Table 1 Antimicrobial activity of linear TriA1 analogues

image file: c8cc05790g-u1.tif

Peptide Amino acid MICa
5 9 E. coli S. aureus
a MIC = minimum inhibitory concentration. Determined by microbroth dilutions assays and experiments run in duplicate. Values are shown to two significant figures and reported in μg mL−1. b Strain NCTC 12241. c Strain NCTC 10788.
1 D-Trp Phe 0.39 25
2 D-Agl Agl >50 >50
3 D-Sac Sac >50 >50
4 D-Cys Cys >50 >50

image file: c8cc05790g-s1.tif
Scheme 1 Synthesis of novel cyclic analogues of TriA1. MIC = minimum inhibitory concentration. Determined by microbroth dilutions assays and experiments run in duplicate. Values are shown to two significant figures and reported in μg mL−1. a Strain NCTC 12241. b Strain NCTC 10788. c Strain NCTC 9633. d Strain NCTC 13304. e Strain NCTC 5920.

The cross-linking of cysteine residues is another method used to staple peptides,17 which has been used to prepare cell-penetrant inducers of autophagy18 and p53 inhibitors.19 In both studies the macrocycle ring size affected activity. Therefore, we directed our efforts towards the generation of cTriA1 analogues with varying ring-sizes. Oct-TriA1-(5-D-Cys, 9-Cys) (4) was first synthesized by SPPS. Next, disulfide 5, the smallest possible macrocycle, was synthesized from dithiol 4 but showed no antimicrobial activity. Dithiol 4 was then cross-linked with different benzylic cross-linkers to yield Oct-cTriA1 analogues 6–9, which contain increasingly larger macrocyclic rings. Peptides 6–8, wherein cysteines have been crosslinked with o-, m- and p-Xyl linkers respectively, retained strong activity against E. coli (6.3 μg mL−1), although none were active against S. aureus. Further ring expansion using a biphenyl linker yielded peptide 9, however this peptide showed no activity at the highest concentrations tested (50 μg mL−1). Encouraged by these results, we tested the activity of peptides 6–9 against more clinically significant Gram-negative bacteria, including Klebsiella pneumoniae, and the critical tier pathogens Acinetobacter baumannii and Enterobacter cloacae.20 Gratifyingly, peptides 6–8 showed strong activity against all strains. Activity against A. baumannii NCTC 13304, which is a carbapenem resistant strain,21 is particularly promising as this is currently the WHO's No. 1 priority pathogen.20 We next attempted to synthesize cTriA1 analogues containing saturated hydrocarbon cross-links. Performing these reactions under the same conditions did not yield any cyclic product, with just linear starting material recovered. Increasing reaction temperatures thermally, or by microwave irradiation, lead to the formation of several side-products, including linear peptides in which one of the cysteine residues had been converted to dehydroalanine. This likely occurs through bisalkylation of a single Cys, followed by elimination of the resulting sulfonium. We therefore moved forward with TriA1 analogues 1–9 to study their susceptibility to degradation by the D-peptidase TriF.

The D-stereoselective peptidase TriF is a membrane associated protein found in Paenibacillus polymyxa CICC 10580.7 TriFpep, the soluble periplasmic peptidase domain of TriF, which lacks the signal peptide and four hydrophobic transmembrane helices, was expressed in E. coli BL21 cells as a C-terminal His6-tag protein construct.7 TriA1 analogues 1–9 were incubated with TriFpep at 37 °C for 12 h and the reaction mixtures analysed by UPLC-MS. Both Oct-TriA1 (1) and Oct-TriA1(5-D-Sac, 9-Sac) (3) were degraded by TriFpep (Fig. 2 and Fig. S1, ESI), whereas Cys analogue 4 and cTriA1 analogues 5–8 were completely resistant (Fig. 2). We were unable to test the stability of Oct-cTriA1(biphenyl) (9) as it is insoluble in the TriF assay mixture. Although 4 and 5 are resistant to TriF, they also have negligible antimicrobial activity. In contrast, peptides 6–8, which have been crosslinked with Xyl linkers, retain strong antimicrobial activity and are resistant to TriF. These analogues therefore represent a new scaffold of macrocyclic peptides with selective activity against Gram-negative bacteria. Furthermore, this work highlights the importance of the π-stacking interaction to TriA1's mechanism of action. Improvements in the antimicrobial activity of the cTriA1 analogues should be possible through further structure–activity relationship studies.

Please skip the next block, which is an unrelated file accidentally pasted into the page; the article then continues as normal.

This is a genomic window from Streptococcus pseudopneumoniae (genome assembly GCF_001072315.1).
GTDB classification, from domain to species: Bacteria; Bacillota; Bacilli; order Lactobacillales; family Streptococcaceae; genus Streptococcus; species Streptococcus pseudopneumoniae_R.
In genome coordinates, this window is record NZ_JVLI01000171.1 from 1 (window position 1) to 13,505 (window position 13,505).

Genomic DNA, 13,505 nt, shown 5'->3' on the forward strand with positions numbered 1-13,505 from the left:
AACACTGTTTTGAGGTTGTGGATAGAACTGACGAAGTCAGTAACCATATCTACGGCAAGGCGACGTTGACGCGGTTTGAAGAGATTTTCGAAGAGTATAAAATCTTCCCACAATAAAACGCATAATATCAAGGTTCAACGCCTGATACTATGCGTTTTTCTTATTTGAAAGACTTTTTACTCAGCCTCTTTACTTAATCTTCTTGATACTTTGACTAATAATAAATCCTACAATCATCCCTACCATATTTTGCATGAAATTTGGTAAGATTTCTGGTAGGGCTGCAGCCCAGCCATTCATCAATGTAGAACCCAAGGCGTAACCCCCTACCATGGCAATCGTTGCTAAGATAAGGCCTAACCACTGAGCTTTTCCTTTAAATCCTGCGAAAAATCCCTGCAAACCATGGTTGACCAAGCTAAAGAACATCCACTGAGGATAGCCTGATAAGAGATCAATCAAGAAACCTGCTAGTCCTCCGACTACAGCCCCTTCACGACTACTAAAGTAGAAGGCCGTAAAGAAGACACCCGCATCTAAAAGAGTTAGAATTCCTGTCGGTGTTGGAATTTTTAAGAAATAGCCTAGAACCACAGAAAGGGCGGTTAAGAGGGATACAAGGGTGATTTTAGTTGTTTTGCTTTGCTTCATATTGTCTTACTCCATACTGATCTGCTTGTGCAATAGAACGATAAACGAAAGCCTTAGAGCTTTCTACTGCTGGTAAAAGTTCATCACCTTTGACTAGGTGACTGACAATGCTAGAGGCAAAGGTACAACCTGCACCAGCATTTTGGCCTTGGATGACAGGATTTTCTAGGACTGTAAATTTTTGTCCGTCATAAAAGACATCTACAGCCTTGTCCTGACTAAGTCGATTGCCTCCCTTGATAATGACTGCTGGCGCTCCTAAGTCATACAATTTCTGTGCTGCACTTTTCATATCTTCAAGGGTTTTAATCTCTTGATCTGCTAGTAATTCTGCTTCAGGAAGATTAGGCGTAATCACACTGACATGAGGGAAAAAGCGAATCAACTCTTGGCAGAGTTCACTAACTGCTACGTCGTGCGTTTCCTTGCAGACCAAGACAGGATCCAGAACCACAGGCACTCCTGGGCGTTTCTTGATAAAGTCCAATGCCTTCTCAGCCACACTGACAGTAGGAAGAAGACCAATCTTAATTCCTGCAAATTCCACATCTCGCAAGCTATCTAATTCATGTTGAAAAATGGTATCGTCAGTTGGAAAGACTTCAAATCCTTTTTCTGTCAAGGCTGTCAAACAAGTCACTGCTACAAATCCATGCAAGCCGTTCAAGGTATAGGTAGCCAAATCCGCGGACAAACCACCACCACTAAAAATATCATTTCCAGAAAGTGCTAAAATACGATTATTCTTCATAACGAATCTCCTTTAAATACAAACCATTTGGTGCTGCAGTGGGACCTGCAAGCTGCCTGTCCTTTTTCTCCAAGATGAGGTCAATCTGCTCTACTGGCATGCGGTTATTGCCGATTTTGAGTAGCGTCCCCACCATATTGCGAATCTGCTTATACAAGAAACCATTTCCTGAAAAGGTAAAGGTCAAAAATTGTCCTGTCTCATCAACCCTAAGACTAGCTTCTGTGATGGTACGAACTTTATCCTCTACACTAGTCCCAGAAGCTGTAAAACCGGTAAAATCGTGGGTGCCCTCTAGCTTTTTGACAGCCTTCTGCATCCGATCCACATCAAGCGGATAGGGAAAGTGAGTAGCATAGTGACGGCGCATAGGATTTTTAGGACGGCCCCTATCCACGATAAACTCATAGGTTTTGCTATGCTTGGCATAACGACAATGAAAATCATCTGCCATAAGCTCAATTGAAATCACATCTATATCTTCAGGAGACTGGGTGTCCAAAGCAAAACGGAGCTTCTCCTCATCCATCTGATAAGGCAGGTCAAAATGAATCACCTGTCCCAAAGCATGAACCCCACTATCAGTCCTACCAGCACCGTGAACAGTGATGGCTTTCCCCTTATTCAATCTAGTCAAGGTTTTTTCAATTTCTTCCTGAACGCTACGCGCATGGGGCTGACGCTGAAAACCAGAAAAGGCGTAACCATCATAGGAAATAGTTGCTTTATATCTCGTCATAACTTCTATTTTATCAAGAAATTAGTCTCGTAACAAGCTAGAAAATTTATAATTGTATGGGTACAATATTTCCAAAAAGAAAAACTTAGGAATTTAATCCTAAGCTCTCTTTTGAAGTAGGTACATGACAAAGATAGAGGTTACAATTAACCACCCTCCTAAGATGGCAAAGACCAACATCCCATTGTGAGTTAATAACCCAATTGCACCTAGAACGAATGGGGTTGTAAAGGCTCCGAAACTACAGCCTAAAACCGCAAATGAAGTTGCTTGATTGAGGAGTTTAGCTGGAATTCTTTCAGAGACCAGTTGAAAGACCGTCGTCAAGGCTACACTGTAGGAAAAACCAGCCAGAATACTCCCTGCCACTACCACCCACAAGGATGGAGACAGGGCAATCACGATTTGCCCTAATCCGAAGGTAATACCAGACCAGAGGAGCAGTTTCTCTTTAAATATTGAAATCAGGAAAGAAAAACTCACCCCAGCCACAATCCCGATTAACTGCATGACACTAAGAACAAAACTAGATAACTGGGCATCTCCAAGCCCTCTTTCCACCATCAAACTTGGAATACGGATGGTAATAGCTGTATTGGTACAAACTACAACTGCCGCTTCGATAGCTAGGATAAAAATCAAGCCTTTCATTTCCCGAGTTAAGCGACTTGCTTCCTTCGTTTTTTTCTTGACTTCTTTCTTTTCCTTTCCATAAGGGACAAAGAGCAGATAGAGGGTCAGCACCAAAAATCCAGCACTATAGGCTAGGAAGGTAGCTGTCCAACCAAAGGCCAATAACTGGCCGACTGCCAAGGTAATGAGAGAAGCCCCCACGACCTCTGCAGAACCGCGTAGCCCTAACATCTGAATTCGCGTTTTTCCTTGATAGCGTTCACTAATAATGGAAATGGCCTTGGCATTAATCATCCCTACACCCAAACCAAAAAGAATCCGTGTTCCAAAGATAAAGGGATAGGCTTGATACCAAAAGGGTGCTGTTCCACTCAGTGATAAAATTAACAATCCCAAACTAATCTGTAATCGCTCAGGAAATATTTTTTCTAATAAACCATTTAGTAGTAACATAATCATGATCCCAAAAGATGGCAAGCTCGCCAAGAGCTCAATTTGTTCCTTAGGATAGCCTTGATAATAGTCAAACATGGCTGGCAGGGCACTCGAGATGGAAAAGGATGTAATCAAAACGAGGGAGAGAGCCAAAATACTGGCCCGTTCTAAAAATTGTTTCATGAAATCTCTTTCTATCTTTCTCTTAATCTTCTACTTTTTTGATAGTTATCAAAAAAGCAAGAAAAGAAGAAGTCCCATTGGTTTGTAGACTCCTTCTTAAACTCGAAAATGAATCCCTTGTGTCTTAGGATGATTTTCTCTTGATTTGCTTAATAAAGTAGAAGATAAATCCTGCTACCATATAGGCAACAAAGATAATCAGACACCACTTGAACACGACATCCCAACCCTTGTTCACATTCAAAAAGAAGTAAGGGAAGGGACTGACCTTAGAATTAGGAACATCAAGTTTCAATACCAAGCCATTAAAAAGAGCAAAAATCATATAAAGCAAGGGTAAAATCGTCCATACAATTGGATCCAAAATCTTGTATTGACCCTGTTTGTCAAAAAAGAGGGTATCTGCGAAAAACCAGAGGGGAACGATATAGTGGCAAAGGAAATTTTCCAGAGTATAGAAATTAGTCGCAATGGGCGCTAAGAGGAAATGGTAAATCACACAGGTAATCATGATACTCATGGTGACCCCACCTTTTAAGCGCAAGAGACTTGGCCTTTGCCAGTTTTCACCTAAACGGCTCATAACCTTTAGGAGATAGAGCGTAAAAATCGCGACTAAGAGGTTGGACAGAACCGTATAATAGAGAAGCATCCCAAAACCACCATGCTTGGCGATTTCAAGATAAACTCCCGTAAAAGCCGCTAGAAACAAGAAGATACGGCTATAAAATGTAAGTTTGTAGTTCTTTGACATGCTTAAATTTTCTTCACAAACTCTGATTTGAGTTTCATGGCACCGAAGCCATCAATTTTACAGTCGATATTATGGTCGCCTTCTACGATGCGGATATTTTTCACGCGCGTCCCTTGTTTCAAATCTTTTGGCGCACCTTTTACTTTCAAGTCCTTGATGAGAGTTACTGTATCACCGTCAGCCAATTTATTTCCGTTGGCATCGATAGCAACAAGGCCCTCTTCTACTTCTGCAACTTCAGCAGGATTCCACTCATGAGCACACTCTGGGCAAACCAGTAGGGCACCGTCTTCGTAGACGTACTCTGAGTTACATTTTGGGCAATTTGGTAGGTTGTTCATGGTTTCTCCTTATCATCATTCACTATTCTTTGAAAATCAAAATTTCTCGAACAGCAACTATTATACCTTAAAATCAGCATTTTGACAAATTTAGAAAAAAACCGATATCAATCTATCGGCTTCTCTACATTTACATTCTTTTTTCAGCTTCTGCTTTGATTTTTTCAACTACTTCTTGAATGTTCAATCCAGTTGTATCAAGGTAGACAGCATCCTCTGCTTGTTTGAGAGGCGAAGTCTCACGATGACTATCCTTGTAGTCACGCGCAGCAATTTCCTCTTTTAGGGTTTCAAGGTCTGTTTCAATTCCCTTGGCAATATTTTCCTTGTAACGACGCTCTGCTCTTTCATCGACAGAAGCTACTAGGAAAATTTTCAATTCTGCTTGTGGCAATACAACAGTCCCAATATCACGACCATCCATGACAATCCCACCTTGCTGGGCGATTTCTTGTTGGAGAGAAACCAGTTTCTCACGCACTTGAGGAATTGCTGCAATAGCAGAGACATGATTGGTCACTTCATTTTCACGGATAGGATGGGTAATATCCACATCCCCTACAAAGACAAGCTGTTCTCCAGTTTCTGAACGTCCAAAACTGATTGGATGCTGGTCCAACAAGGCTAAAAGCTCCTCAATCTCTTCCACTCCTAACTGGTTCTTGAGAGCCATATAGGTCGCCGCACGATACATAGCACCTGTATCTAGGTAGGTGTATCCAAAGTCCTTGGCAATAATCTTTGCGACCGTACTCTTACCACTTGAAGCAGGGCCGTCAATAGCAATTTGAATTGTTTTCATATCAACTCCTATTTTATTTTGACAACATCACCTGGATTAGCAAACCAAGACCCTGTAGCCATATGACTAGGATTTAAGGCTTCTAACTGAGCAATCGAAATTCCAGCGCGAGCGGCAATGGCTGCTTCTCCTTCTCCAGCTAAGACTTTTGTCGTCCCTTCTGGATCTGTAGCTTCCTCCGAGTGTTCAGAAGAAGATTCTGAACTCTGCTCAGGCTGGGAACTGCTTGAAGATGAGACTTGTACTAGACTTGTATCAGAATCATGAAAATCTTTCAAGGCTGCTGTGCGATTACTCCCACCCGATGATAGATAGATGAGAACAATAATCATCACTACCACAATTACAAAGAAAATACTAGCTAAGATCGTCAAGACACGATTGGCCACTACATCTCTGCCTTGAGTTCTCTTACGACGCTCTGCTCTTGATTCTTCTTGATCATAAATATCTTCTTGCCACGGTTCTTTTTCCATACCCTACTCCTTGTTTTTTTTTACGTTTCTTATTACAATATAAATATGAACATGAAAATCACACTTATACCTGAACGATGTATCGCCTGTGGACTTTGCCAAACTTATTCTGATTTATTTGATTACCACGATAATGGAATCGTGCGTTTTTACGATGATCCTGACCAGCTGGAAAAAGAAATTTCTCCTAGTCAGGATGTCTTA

image file: c8cc05790g-f2.tif
Fig. 2 Liquid chromatography-mass spectrometry traces of in vitro assays of TriFpep against Oct-TriA1 (1, black peaks) and o-Xyl- (6, blue peaks), m-Xyl- (7, green peaks) and p-Xyl- (8, red peaks) crosslinked peptides. Standards (black line) without TriFpep and experiments with TriFpep (red line) are shown. Whereas Oct-TriA1 is cleaved by TriFpep, no corresponding cleavage was observed in TriFpep treated 6–8.

In conclusion, we have employed a rational design approach to generate new cyclic analogues of tridecaptin A1 that are resistant to the D-peptidase TriF. Analysis of an NMR solution structure of TriA1 identified a possible cyclization point between positions 5 and 9, which are in close proximity due to a π-stacking interaction. Substitution of D-Trp5 and L-Phe-9 with D-Cys and L-Cys respectively, followed by cross-linking with benzylic di-bromo linkers yielded cyclic TriA1 analogues that retain selective activity against Gram-negative bacteria and are resistant to TriF. To the best of our knowledge, the replacement of π-stacking interactions with a covalent linkage to impart peptidase stability is a novel strategy. These structures constitute a new class of Gram-negative-targeting macrocyclic peptides and could be the basis for new antibiotic candidates.

Conflicts of interest

There are no conflicts to declare.

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Electronic supplementary information (ESI) available. See DOI: 10.1039/c8cc05790g

This journal is © The Royal Society of Chemistry 2018